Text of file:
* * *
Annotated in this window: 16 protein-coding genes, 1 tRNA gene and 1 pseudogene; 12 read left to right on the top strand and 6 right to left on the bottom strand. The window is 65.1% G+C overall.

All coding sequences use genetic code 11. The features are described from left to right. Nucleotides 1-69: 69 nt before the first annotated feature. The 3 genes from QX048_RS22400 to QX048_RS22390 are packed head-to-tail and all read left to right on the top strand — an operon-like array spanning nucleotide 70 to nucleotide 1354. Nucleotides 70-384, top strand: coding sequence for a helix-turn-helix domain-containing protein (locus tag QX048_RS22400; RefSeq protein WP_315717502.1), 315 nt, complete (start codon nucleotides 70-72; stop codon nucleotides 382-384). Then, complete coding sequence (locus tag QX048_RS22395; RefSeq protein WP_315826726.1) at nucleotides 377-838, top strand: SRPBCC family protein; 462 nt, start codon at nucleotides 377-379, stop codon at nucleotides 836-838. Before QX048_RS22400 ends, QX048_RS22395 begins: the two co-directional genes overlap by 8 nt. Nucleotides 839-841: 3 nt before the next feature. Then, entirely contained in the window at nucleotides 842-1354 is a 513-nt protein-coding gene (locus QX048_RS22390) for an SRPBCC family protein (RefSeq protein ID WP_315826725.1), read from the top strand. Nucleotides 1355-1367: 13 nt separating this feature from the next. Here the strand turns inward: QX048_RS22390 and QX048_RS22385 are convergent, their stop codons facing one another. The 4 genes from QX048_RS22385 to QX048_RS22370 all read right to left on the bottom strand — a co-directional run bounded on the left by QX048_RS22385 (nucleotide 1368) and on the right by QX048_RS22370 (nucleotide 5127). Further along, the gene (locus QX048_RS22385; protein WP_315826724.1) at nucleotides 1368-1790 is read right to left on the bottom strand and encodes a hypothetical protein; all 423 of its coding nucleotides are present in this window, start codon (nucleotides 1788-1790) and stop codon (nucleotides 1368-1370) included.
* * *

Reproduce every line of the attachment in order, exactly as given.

Annotated in this window: 16 protein-coding genes, 1 tRNA gene and 1 pseudogene; 12 read left to right on the top strand and 6 right to left on the bottom strand. The window is 65.1% G+C overall.

All coding sequences use genetic code 11. The features are described from left to right. Nucleotides 1-69: 69 nt before the first annotated feature. The 3 genes from QX048_RS22400 to QX048_RS22390 are packed head-to-tail and all read left to right on the top strand — an operon-like array spanning nucleotide 70 to nucleotide 1354. Nucleotides 70-384, top strand: coding sequence for a helix-turn-helix domain-containing protein (locus tag QX048_RS22400; RefSeq protein WP_315717502.1), 315 nt, complete (start codon nucleotides 70-72; stop codon nucleotides 382-384). Then, complete coding sequence (locus tag QX048_RS22395; RefSeq protein WP_315826726.1) at nucleotides 377-838, top strand: SRPBCC family protein; 462 nt, start codon at nucleotides 377-379, stop codon at nucleotides 836-838. Before QX048_RS22400 ends, QX048_RS22395 begins: the two co-directional genes overlap by 8 nt. Nucleotides 839-841: 3 nt before the next feature. Then, entirely contained in the window at nucleotides 842-1354 is a 513-nt protein-coding gene (locus QX048_RS22390) for an SRPBCC family protein (RefSeq protein ID WP_315826725.1), read from the top strand. Nucleotides 1355-1367: 13 nt separating this feature from the next. Here the strand turns inward: QX048_RS22390 and QX048_RS22385 are convergent, their stop codons facing one another. The 4 genes from QX048_RS22385 to QX048_RS22370 all read right to left on the bottom strand — a co-directional run bounded on the left by QX048_RS22385 (nucleotide 1368) and on the right by QX048_RS22370 (nucleotide 5127). Further along, the gene (locus QX048_RS22385; protein WP_315826724.1) at nucleotides 1368-1790 is read right to left on the bottom strand and encodes a hypothetical protein; all 423 of its coding nucleotides are present in this window, start codon (nucleotides 1788-1790) and stop codon (nucleotides 1368-1370) included.